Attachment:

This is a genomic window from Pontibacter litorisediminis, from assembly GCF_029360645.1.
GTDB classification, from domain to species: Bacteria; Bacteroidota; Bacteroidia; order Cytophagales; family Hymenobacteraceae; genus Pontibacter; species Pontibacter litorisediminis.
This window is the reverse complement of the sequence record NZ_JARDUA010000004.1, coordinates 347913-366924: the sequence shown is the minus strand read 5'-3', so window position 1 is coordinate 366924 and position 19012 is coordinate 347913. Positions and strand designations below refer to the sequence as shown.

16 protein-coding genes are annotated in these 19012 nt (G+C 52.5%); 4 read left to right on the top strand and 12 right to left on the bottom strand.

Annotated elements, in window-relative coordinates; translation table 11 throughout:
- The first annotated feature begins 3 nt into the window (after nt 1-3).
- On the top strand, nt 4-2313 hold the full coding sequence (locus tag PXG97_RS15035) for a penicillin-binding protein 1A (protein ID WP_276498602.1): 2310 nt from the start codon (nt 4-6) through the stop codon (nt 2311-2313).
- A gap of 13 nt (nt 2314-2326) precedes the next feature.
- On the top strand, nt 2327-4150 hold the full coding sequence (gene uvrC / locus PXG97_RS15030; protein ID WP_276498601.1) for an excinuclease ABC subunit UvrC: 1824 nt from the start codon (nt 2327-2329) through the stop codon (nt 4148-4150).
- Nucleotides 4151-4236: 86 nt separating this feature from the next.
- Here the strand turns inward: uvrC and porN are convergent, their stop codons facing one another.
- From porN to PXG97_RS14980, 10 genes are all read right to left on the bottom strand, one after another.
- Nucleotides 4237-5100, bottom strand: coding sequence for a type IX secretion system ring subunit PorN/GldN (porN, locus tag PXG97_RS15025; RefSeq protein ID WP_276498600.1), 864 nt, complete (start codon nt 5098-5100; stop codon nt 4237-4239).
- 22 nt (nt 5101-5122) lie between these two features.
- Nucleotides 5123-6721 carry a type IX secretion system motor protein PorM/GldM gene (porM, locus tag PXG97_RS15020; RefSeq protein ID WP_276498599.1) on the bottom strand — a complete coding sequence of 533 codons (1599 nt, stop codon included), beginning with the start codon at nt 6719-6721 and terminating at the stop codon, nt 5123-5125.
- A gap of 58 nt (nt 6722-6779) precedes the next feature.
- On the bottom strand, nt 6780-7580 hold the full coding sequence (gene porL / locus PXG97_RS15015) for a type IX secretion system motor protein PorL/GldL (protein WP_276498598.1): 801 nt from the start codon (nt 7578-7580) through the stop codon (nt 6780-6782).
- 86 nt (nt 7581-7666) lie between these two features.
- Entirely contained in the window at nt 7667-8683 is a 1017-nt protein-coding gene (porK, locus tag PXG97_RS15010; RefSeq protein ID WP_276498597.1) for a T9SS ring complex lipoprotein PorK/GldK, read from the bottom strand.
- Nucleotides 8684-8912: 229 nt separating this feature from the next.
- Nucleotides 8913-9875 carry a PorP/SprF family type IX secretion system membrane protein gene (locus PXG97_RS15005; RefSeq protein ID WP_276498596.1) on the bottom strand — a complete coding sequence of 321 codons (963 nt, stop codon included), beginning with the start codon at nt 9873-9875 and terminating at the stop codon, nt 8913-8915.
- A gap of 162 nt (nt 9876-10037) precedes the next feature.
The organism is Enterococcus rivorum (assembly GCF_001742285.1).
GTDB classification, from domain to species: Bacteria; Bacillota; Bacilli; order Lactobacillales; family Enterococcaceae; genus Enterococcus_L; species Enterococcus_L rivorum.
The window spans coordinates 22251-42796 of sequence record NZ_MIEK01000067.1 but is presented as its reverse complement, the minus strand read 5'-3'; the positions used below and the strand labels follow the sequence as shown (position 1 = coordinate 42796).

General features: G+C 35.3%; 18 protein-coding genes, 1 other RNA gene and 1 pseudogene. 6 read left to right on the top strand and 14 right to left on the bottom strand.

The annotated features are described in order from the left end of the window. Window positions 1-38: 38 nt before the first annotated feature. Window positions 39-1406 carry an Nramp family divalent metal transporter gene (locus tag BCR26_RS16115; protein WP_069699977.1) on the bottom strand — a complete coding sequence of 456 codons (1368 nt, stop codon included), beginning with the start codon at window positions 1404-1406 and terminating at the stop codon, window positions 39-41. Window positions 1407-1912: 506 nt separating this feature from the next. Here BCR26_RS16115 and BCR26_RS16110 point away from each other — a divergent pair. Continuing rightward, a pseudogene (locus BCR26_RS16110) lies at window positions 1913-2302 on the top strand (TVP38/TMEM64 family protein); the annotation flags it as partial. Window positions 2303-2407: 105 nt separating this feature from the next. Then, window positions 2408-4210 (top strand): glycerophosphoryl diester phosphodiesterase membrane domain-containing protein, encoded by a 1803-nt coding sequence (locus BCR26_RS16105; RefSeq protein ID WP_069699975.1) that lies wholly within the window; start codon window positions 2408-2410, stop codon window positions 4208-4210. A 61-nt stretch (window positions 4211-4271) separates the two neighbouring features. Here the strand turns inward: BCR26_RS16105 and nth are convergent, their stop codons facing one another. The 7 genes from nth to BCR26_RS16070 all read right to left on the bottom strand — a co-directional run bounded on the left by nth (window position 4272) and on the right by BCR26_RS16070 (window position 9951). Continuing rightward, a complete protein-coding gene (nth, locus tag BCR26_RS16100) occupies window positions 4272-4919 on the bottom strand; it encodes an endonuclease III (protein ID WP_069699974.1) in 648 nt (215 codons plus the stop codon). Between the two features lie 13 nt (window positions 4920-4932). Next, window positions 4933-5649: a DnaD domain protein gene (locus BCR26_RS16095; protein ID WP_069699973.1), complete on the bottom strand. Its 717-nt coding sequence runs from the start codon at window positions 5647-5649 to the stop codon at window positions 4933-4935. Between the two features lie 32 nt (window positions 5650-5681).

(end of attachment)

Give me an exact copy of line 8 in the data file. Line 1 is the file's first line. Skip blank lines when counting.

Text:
- A gap of 13 nt (nt 2314-2326) precedes the next feature.